Name an insult, and I’ll bet it has been lobbed at me — online, of course, because saying hateful things to someone’s face requires a level of energy that few people possess. For the last 15 years, I’ve chosen to work as a theater critic and arts journalist. Sometimes I have to pinch myself at the good fortune of making a living, however meager and uncertain, at what I’d always dreamed of doing professionally. Other times, I wonder why I even bother.
Some of my last 15 years were spent reviewing in New York, but I began this career in my hometown of Denver. I also worked briefly in Boston before finding myself in Texas, armed with a master’s degree in arts journalism from Syracuse University. I moved to Dallas, the literal birthplace of American regional theater, right before the AT&T Performing Arts Center cut its ceremonial ribbon and propelled our arts district to become the largest in the country. For the last decade I have been paid (usually not much) to form a deep attachment to the people, companies, and productions that make Dallas-Fort Worth one of the most theatrically rich cities I’ve ever encountered. I’ll fight anyone who argues otherwise, even if the city’s inhabitants won’t always fight for me.
Critics are commonly thought of as villains, especially if you believe the movies. Birdman, The Greatest Showman, Ratatouille: Each features a comically bitter scribe who’s hell-bent on ruining the protagonist’s career. Even the word “critic” can conjure up feelings of distaste and cause people to involuntarily wrinkle their noses in mild disgust.
As New York Times theater critic Jesse Green explained in his frank and funny article about “the agony and the ecstasy” of writing negative reviews, critics don’t want productions to fail. Quite the opposite: We want each show to be a glorious, life-changing discovery, if only because we’re parked in theater seats more nights than not. Who would ever wish for all those hours to be bad?
But sometimes they are. And despite angry commenters who are quick to dismiss our training, experience, and common sense, it’s the tough part of our job to say when something isn’t worth the ticket cost, let alone a standing ovation. What makes it even tougher is when those pans are aimed at people whom we know are capable of great work, but for whatever reason it just didn’t gel. Actually, I can tell you why it didn’t gel; it’s my job. Often, though, pointing out a flaw is equated with wishing failure on an entire theatrical community, but I’d argue that critics fight for the overall good by demanding the singular best.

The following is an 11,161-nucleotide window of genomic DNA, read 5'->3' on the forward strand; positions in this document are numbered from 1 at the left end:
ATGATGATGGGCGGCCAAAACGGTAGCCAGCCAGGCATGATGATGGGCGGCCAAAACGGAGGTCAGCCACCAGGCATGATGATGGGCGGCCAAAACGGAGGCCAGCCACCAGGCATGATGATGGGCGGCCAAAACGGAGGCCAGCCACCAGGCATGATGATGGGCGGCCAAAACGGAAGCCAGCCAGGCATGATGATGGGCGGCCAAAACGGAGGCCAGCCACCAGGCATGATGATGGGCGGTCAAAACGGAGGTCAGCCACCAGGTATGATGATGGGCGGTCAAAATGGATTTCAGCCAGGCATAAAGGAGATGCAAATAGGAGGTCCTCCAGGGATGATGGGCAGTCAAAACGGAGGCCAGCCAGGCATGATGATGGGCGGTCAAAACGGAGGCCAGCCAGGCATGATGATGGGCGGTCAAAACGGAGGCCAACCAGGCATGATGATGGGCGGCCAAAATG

As A + C editor in chief Nancy Wozny wrote in one of her Performania columns, it’s lonely being a critic, not just because you may not always find someone to take your plus-one ticket, but because the hours spent in front of a computer screen and even more in a theater seat don’t exactly endear you to the community you’re covering. Also because we critics are dying out, and many artists and readers claim we’re already obsolete.
It used to be that a city’s artistic endeavors warranted several journalists: a critic, whose line was strictly drawn in opinion, and reporters, who cranked out profiles, Q&As, feature stories, and investigative articles. But those were in the good ol’ days, back when media outlets were flush with circulation and cash. Cutbacks crept in, and it became the new normal for critics to — gasp! — interview the very same people upon which they were later expected to pass judgment. Now it’s a struggle even to work the arts into daily coverage, and those reviews and profiles and features are often scraped together in stolen moments between more advertiser-friendly stories, or over weekends or late at night. It was also before social media.
“Nowadays,” writes Mark Shenton in the U.K. outlet The Stage, “we live in a world where everyone is a critic: Whether someone has seen one show or several thousand, they have an opinion about them and the means to broadcast them. But it is palpably false to say that all opinions are equal. Some people stand above the noise and clamor of the internet simply by virtue of the credibility their opinions have earned.”
This was from the same 2017 column where he lamented the letting go of The Guardian’s longtime theater critic, Lyn Gardner, and noted that “as a supposedly niche interest, it [arts journalism] is an area that is being subjected to death by a thousand cuts.”
Yes, arts journalists today are expected to do more with much less, but aren’t we all? This very publication you’re reading is put together, month after month, by people whose passion for the arts supplants any real monetary gain. Doesn’t sound villainous to me.